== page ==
The past few days held some of the most popular celebrations of death. Oct. 31 was Halloween and Nov. 1 and 2, Día de los Muertos. We wanted to dive deeper into how people celebrate death among different cultures and religions. To start, we’ve compiled interviews and information to further observe three different cultural celebrations around their deceased.
The Day of The Dead
El Día de los Muertos, also known as The Day of the Dead, is a Mexican celebration during the first two days of November. According to the National Geographic, the Day of the Dead originated several thousand years ago with the Nahua people, indigenous to Mexico and El Salvador. However, with the influence of Catholicism, the celebration morphed into the truly unique holiday it is today.
Abril Castaneda, a Ball State student and member of the National Association of Hispanic Journalists, told us more about this celebration. She said the tradition allows families to “welcome back the souls of deceased relatives… to celebrate and acknowledge our loved ones who have passed on.”
But there’s more to it—according to History.com, the gates of heaven open at midnight on Nov. 1 for children to reunite with their families for the day, el Dia de los Inocentes (Day of the Children), or All Saints' Day. The same happens at midnight the next day, Nov. 2, for adults to come back and reunite with their families, known as All Souls Day.
The celebrations Castaneda attended consisted of telling stories, eating together, and listening to her family's favorite songs, “My favorite part of the celebration is having the favorite foods and offerings at the gravestone or on the ofrendas. The decorations are beautiful with all the marigolds and candles that surround the offerings.”
An oferenda, as defined by Inside Mexico, is an altar—not for worship but to “remember and honor the memory of their ancestors.” Different items adorn the altar; including, but not limited to, candles which represent the light of Christ, colorful tissue paper which represent joy, and marigolds who’s bright colors, as Castaneda explains, “are said to be celebration of life and Christ’s conquering of death.”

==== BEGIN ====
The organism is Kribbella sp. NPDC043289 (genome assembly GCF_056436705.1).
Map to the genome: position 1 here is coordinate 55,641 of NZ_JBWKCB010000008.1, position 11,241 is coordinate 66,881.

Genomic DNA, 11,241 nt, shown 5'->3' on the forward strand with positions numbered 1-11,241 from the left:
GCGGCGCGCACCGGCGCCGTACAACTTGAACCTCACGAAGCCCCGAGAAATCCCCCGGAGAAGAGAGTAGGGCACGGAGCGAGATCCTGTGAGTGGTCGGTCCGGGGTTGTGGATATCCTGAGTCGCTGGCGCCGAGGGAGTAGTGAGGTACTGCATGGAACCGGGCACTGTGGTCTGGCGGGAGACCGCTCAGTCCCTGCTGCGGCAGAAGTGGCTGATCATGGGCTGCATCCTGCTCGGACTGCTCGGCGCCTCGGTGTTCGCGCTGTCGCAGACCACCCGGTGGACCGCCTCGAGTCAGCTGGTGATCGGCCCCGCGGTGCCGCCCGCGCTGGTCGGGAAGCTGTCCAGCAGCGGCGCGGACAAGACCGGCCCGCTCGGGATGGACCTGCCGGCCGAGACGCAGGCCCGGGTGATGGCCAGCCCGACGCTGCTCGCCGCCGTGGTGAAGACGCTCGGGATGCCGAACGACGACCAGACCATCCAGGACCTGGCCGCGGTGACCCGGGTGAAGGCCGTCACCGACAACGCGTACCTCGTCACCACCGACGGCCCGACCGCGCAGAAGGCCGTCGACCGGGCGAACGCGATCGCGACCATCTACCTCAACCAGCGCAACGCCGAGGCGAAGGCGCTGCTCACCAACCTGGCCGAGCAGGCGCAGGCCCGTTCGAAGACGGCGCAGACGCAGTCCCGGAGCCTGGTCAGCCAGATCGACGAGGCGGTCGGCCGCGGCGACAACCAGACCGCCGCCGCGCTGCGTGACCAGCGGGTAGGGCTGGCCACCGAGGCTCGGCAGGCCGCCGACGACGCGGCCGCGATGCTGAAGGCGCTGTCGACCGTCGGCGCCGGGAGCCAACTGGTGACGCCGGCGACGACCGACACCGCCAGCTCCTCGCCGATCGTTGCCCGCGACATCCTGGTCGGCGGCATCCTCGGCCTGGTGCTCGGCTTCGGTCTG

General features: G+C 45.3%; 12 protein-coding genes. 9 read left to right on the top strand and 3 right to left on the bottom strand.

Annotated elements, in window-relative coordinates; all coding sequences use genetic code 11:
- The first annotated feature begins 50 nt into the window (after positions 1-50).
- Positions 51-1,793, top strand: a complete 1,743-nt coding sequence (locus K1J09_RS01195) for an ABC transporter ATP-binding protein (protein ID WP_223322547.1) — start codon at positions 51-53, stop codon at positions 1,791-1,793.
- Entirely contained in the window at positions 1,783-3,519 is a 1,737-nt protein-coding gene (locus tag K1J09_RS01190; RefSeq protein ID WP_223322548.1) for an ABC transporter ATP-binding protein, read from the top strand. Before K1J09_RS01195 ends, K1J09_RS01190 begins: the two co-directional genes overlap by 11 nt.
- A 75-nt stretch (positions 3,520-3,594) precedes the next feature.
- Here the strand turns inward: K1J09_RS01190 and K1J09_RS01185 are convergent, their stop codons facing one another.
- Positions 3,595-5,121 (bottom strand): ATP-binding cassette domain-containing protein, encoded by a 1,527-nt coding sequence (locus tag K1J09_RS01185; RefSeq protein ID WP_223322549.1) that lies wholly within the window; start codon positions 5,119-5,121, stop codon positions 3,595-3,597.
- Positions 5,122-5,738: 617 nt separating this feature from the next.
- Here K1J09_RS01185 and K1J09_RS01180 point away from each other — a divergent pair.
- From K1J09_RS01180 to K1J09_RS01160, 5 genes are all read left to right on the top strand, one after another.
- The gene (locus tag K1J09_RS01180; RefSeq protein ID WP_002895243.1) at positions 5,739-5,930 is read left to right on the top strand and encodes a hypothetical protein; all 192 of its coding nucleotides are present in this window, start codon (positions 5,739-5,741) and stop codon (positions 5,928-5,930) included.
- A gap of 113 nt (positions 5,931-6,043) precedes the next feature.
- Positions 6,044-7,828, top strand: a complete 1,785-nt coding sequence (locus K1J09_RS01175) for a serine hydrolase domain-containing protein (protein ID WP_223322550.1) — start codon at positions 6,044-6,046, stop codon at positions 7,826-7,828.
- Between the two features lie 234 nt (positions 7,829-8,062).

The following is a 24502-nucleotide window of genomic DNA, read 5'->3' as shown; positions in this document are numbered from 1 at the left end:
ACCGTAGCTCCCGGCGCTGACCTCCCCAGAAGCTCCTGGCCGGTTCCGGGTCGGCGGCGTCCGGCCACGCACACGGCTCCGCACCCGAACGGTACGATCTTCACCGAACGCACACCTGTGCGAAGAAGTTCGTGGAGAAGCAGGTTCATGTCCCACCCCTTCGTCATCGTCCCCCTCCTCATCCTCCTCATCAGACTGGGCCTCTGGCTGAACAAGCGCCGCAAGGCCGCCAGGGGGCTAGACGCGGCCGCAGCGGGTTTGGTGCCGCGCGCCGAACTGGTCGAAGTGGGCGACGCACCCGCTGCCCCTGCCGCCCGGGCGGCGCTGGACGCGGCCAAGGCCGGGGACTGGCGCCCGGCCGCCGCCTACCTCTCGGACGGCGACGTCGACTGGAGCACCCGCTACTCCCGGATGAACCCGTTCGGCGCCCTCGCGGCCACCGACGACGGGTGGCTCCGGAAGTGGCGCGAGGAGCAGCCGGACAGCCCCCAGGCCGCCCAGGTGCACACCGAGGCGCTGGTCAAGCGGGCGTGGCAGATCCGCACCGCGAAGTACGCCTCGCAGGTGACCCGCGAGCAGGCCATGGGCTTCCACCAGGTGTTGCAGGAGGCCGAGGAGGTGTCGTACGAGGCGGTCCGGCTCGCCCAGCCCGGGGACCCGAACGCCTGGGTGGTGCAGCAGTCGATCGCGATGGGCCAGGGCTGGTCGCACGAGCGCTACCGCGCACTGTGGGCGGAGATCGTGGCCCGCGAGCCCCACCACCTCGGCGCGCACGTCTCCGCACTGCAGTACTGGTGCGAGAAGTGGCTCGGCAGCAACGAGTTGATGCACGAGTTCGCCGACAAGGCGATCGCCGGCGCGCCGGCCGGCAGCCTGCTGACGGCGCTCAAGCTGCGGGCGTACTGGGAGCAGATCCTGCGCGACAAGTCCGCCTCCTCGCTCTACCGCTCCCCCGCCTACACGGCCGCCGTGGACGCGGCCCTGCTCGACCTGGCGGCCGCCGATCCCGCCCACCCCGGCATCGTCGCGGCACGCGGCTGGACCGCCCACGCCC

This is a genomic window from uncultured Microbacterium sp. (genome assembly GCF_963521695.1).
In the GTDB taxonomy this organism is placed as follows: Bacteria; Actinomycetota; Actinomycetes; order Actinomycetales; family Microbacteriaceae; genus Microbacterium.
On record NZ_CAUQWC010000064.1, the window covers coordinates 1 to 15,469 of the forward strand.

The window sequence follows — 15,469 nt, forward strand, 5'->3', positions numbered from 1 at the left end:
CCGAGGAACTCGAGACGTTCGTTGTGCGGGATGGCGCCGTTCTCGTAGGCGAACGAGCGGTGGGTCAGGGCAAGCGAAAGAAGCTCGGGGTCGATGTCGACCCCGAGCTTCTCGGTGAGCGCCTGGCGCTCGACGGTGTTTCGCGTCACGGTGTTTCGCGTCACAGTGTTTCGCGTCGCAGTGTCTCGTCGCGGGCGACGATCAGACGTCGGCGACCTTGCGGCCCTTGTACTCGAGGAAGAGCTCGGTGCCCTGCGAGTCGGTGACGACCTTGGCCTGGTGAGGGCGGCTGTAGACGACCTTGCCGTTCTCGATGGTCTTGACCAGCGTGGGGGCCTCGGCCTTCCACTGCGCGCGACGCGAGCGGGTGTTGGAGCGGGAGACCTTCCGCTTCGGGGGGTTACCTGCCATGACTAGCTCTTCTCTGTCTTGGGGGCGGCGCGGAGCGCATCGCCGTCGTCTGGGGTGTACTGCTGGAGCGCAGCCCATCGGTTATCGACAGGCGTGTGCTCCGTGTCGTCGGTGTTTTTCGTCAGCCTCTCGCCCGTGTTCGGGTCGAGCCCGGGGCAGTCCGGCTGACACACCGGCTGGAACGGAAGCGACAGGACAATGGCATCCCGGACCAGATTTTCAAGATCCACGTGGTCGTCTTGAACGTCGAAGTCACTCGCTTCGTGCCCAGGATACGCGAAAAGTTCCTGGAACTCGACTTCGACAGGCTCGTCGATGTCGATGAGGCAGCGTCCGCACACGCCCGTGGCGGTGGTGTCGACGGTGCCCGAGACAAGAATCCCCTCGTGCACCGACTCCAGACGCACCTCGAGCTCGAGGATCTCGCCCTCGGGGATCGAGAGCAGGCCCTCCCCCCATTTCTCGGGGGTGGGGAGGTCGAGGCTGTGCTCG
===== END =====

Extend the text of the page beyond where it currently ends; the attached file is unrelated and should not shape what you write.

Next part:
Qingming, also known as Tomb Sweeping Day or Pure Brightness Festival, is a celebration between April 3 and April 5, in which families travel to the cemetery where their loved ones are resting to pay their respects.
To Bayden Jung, whose family is from Southern China and currently living in Columbus, Ohio, this celebration is called Han Sang. In his experience, everyone at the cemetery is invited to eat together, and to pay respects, the family bows three times and sticks incense at the tombstones.
This celebration of life is a significant part of Chinese culture. “It’s very important to me… my grandma and relatives teach our family history as we travel through the graves and find our ancestors.” Bayden goes on to say that Han Sang is respectful and calming but that’s not to be confused with sadness, “there’s a pretty neutral attitude to the event but [it’s] very celebratory!”
According to China.org, “families sweep their relatives' tombs and offer sacrifices... like food, flowers and favorites of the dead.” This celebration also welcomes Spring; before 1979, Qingming and Arbor Day settled on the same day since the warm weather made it the perfect time to plant trees.
To Bayden, who didn’t grow up in China, Han Sang is an integral part of his culture. “It’s a way for me to learn about my own, and other, history. [It’s] extremely important to me and my Chinese identity.”
According to history.com, Samhain is a “pagan religious festival originating from an ancient Celtic spiritual tradition.” It took place during the harvest season, between fall equinox and the winter solstice—generally between Oct. 31 and Nov. 1.
During this time, Celts who celebrated Samhain (pronounced SOW-in) believed that it was a time for the spirit and physical worlds to no longer separate.
There are said to be many different aspects to this ancient celebration. Some of these different traditions include excess drinking, building thrones for military personnel, and sacrificing cattle. But the most relevant aspect was the belief that their ancestors would be able to come back to visit the physical world.